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Über dieses Buch

The series Advances in Industrial Control aims to report and encourage technology transfer in control engineering. The rapid development of control technology has an impact on all areas of the control discipline. New theory, new controllers, actuators, sensors, new industrial processes, computer methods, new applications, new philosophies . . . , new challenges. Much of this development work resides in industrial reports, feasibility study papers and the reports of advanced collaborative projects. The series otTers an opportunity for researchers to present an extended exposition of such new work in all aspects of industrial control for wider and rapid dissemination. The time for nonlinear control to enter routine application seems to be approaching. Nonlinear control has had a long gestation period but much ofthe past has been concerned with methods that involve formal nonlinear functional model representations. It seems more likely that the breakthough will come through the use of other more flexible and amenable nonlinear system modelling tools. This Advances in Industrial Control monograph by Guoping Liu gives an excellent introduction to the type of new nonlinear system modelling methods currently being developed and used. Neural networks appear prominent in these new modelling directions. The monograph presents a systematic development of this exciting subject. It opens with a useful tutorial introductory chapter on the various tools to be used. In subsequent chapters Doctor Liu leads the reader through identification, and then onto nonlinear control using nonlinear system neural network representations.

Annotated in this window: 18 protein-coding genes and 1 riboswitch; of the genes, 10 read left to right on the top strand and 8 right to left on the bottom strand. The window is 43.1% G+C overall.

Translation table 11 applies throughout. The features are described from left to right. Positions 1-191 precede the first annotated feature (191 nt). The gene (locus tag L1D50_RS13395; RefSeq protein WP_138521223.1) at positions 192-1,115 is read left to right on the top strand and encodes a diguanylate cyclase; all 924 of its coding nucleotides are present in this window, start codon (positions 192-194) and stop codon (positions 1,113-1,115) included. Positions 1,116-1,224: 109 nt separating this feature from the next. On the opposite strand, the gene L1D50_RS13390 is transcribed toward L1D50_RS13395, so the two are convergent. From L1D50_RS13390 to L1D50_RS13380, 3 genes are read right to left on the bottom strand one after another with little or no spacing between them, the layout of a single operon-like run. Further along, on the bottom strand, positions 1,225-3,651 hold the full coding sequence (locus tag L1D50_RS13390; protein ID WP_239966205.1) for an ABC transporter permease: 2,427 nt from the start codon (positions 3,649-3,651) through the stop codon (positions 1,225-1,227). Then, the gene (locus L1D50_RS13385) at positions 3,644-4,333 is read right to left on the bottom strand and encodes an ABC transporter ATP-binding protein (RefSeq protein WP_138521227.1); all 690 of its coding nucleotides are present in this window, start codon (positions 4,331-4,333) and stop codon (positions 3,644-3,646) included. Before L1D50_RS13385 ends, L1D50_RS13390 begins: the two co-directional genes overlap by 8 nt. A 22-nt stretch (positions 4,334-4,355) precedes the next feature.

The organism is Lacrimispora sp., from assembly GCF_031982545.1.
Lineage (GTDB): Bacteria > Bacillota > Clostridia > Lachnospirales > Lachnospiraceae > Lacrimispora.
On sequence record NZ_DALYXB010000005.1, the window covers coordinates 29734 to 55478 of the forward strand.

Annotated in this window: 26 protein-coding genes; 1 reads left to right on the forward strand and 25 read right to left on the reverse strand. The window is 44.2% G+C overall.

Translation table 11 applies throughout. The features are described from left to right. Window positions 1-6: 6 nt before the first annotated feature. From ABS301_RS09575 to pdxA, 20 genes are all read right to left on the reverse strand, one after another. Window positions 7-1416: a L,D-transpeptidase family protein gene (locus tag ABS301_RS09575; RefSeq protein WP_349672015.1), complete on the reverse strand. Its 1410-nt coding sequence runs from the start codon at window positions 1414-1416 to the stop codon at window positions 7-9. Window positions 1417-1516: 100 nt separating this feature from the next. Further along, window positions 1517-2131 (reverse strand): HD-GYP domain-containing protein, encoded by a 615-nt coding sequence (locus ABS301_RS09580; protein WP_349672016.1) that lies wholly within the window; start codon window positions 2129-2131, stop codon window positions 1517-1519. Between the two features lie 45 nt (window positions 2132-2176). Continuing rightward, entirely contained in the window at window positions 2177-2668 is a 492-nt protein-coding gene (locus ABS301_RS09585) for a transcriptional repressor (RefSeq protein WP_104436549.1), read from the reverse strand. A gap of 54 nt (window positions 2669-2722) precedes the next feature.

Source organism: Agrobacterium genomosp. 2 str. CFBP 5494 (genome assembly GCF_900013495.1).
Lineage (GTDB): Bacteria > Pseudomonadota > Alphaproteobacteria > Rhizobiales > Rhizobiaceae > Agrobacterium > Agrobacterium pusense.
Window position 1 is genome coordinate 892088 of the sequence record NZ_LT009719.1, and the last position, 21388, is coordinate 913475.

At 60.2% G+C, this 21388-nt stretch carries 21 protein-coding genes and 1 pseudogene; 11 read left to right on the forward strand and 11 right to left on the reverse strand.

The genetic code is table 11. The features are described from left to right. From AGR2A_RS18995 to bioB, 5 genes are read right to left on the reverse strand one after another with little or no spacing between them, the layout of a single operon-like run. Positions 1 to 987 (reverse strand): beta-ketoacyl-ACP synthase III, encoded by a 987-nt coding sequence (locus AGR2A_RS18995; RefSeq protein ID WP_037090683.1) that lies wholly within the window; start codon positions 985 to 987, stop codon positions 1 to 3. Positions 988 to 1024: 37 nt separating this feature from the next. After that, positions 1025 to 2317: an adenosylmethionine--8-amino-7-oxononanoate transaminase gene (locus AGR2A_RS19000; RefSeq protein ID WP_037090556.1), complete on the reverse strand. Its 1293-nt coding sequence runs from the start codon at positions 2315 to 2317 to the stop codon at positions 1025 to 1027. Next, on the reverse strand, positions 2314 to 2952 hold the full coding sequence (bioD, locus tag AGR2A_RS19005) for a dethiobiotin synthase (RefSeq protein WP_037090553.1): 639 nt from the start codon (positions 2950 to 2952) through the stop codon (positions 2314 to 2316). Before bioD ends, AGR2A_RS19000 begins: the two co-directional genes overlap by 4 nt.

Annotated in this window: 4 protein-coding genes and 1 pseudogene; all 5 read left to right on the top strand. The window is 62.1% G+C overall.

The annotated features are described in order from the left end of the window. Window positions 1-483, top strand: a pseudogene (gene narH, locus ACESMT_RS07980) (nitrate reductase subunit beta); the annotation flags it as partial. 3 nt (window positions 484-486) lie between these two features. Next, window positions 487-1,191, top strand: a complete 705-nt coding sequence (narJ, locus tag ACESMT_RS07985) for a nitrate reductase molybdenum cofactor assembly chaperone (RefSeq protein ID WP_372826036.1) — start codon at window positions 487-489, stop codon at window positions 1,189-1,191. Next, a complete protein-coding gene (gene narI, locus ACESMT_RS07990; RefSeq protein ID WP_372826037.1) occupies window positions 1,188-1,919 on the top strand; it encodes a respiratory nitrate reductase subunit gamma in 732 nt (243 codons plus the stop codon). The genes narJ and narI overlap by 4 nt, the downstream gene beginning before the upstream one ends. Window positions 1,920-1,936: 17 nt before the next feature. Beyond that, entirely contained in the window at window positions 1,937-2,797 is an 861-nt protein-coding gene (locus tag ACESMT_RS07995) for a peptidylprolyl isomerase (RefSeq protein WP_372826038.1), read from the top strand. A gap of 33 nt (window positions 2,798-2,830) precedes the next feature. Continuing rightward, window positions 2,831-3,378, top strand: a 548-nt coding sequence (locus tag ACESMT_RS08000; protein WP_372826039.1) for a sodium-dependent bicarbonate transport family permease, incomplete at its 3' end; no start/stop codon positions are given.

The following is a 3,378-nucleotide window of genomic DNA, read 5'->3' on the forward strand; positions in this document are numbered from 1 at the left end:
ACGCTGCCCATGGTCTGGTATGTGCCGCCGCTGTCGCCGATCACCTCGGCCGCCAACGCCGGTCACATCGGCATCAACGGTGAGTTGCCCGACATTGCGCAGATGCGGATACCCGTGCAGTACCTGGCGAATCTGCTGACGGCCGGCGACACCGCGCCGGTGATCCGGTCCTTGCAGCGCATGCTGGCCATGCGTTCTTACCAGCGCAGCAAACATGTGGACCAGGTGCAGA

Inhaltsverzeichnis

Frontmatter

Chapter 1. Neural Networks

Abstract
The field of neural networks has its roots in neurobiology. The structure and functionality of neural networks has been motivated by the architecture of the human brain. Following the complex neural architecture, a neural network consists of layers of simple processing units coupled by weighted interconnections. With the development of computer technology, significant progress in neural network research has been made. A number of neural networks have been proposed in recent years.